How Hearing Works
Hearing is an amazing thing. Through the complex pieces of machinery we refer to as ‘ears’, the slightest vibrations in the air are eventually turned into the experience of beautiful music, the voice of your loved ones, or (unfortunately!) the cacophony of a construction site.
But how do they work?
The apparatus we use to hear sound can be categorized into three parts. These are commonly referred to as the inner, outer, and middle ear. These parts of the ear work in sequence:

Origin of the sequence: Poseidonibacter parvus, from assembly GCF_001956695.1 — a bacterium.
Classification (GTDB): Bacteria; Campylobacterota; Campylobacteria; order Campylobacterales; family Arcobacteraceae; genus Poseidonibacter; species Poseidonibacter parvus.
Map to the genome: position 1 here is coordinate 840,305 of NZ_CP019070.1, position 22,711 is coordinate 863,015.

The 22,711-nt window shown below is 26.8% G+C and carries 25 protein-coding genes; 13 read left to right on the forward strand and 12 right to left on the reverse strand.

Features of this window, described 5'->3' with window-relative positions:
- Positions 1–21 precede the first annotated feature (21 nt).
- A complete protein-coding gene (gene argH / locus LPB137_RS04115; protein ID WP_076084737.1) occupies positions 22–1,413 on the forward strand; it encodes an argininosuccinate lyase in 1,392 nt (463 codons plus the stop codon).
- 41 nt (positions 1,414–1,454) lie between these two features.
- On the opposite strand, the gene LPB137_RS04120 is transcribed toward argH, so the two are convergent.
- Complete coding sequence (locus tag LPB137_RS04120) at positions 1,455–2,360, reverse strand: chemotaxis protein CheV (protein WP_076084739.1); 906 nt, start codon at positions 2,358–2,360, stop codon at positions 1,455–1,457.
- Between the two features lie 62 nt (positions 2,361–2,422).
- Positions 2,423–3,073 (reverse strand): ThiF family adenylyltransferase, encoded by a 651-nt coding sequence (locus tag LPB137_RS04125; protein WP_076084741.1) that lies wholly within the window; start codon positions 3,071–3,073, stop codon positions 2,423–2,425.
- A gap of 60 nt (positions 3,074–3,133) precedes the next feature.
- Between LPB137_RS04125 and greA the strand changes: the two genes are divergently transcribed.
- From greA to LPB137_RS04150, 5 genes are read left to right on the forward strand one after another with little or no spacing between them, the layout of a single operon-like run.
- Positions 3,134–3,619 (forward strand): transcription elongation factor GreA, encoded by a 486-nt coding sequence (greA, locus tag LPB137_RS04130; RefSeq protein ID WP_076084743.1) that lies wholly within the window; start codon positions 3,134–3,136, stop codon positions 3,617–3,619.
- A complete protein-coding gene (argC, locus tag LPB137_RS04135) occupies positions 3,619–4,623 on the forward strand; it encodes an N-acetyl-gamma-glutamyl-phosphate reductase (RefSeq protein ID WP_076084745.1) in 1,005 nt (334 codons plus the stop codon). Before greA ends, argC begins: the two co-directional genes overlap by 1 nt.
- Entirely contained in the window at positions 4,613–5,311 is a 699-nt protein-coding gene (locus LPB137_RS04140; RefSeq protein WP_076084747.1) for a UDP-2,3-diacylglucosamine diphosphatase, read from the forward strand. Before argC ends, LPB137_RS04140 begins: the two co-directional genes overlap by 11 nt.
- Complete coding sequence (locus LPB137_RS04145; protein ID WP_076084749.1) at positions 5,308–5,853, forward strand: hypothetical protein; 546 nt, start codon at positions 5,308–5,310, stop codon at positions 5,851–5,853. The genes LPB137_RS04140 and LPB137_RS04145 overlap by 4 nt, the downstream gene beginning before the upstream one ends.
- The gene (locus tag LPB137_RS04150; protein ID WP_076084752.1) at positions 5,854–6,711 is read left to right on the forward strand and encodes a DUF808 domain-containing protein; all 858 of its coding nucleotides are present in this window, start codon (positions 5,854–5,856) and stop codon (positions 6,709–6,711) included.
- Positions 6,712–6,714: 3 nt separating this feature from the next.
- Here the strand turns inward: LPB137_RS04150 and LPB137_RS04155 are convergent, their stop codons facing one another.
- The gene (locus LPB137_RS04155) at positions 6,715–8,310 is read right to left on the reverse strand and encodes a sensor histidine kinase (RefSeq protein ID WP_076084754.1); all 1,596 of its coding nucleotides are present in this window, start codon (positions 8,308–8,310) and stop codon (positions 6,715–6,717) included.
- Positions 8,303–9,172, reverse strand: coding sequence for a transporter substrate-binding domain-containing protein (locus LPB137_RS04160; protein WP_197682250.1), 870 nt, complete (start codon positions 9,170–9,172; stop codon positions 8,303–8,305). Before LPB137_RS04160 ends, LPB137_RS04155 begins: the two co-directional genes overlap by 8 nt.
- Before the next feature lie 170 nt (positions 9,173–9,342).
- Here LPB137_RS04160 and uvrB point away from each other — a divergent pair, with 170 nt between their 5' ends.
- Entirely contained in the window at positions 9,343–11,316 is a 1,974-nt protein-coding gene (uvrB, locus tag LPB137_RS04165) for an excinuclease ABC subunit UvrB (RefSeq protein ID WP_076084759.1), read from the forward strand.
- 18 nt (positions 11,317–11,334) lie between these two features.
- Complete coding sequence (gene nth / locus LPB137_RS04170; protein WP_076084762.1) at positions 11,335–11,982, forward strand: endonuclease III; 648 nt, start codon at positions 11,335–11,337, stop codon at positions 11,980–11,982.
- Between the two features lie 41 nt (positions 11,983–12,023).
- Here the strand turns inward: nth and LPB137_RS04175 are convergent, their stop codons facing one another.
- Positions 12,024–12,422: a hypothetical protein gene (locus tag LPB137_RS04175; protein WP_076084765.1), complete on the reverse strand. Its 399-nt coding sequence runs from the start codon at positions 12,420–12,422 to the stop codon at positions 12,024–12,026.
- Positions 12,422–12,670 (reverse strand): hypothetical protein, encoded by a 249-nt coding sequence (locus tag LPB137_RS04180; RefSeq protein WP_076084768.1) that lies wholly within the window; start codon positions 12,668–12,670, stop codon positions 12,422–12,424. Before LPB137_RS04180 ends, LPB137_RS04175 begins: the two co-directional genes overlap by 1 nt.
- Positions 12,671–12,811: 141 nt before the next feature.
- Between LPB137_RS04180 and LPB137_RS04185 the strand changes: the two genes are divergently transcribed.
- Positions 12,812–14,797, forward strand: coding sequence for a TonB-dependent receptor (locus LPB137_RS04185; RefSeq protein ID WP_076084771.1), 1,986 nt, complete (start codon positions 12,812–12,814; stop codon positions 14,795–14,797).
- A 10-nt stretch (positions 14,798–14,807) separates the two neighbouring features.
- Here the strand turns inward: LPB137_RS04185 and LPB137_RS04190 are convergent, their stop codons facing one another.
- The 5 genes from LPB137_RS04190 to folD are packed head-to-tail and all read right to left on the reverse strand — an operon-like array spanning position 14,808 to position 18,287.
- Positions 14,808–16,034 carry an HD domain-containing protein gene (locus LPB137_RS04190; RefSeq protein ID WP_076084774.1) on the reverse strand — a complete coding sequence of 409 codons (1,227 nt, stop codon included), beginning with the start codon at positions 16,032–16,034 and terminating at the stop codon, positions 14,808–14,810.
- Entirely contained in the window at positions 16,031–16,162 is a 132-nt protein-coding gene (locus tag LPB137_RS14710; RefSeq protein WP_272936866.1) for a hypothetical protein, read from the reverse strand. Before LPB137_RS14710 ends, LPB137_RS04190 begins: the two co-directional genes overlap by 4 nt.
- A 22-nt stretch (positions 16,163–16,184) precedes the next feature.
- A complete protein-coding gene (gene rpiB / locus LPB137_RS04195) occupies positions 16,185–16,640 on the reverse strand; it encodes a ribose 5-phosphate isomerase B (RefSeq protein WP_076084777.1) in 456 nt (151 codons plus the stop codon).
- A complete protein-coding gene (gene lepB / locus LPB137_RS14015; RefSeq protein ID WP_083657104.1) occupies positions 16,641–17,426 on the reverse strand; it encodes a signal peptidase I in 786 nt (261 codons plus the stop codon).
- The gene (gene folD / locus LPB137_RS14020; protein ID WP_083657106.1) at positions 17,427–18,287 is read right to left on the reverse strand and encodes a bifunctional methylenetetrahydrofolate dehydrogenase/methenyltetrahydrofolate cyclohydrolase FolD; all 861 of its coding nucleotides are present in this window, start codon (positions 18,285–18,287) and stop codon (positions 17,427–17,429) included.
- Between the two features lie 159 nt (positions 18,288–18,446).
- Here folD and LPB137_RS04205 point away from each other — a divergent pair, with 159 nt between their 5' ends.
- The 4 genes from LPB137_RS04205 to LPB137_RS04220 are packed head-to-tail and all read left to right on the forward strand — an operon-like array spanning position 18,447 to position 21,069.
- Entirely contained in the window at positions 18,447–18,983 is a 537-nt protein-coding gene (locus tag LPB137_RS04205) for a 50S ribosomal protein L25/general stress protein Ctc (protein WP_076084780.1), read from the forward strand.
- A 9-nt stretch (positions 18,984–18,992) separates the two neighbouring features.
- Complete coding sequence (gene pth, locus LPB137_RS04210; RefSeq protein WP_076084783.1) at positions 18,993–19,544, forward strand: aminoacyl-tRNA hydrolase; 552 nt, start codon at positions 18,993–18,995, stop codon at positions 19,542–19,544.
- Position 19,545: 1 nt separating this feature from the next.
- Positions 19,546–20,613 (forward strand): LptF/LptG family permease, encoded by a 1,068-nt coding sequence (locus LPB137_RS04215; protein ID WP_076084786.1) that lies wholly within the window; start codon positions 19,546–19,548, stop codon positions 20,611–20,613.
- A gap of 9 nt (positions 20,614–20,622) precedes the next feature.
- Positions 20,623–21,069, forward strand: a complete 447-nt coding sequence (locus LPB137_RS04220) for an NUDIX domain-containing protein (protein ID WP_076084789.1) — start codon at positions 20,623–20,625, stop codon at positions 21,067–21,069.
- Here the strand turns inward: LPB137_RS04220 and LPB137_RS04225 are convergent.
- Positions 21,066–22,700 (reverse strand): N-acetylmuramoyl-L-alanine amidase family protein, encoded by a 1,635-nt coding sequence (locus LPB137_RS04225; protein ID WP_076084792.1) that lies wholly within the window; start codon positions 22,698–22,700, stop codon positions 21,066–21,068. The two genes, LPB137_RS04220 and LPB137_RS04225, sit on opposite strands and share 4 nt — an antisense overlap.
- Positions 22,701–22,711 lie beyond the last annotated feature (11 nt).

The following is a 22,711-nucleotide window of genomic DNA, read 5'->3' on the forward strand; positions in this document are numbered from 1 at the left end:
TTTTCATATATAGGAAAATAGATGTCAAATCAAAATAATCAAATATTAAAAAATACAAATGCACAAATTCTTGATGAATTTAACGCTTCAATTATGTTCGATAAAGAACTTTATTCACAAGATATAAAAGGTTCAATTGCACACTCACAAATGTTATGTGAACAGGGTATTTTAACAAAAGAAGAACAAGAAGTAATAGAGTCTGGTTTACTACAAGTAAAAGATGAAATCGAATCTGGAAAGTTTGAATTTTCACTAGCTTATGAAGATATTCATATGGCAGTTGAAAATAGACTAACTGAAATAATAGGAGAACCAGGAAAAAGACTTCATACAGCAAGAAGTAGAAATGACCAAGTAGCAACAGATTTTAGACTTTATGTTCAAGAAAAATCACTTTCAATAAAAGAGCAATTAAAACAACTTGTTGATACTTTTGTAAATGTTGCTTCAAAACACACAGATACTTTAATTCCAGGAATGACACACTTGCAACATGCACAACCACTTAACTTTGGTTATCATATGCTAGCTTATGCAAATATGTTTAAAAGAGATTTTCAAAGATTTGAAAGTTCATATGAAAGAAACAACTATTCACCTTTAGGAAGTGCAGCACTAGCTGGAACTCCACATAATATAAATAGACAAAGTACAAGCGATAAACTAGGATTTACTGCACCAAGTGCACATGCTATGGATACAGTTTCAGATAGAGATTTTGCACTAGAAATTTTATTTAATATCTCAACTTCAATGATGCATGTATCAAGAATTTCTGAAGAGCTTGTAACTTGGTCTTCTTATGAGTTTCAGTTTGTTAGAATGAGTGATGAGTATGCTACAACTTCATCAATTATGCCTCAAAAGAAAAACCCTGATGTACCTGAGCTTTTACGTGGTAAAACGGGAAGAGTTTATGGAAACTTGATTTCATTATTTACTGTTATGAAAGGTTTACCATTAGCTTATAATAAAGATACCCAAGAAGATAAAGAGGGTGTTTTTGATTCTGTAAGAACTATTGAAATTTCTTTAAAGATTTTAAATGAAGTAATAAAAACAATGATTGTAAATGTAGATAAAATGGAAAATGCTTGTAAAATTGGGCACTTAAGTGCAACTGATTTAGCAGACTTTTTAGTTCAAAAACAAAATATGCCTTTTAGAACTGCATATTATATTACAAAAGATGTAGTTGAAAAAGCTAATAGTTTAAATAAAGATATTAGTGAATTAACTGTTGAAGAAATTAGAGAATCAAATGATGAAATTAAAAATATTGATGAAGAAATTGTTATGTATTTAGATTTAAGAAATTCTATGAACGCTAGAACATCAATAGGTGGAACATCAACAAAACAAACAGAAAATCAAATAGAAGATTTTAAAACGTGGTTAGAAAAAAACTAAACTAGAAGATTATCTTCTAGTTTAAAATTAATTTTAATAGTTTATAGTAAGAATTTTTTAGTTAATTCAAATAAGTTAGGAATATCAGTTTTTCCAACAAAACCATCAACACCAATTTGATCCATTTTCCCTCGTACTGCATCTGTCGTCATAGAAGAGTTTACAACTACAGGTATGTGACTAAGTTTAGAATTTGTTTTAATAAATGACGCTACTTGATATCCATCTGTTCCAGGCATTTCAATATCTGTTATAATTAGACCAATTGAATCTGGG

- First, sound waves in the aire are picked up by the outer ear, which acts as a sort of funnel, passing the vibrations through the ear canal and on to the eardrum.
- Next, the eardrum starts to vibrate. Connected to the eardrum are a group of three bones, which also start to vibrate.
- These bones are also connected to the cochlea, or inner ear. This is a spiral-shaped organ that is filled with fluid, which also vibrates when it receives sound. Inside are thousands of tiny hairs, which turn this vibration into electrical signals.
- Auditory nerves transmit these signals to the brain, which interprets them as sound.
Let’s take a closer look.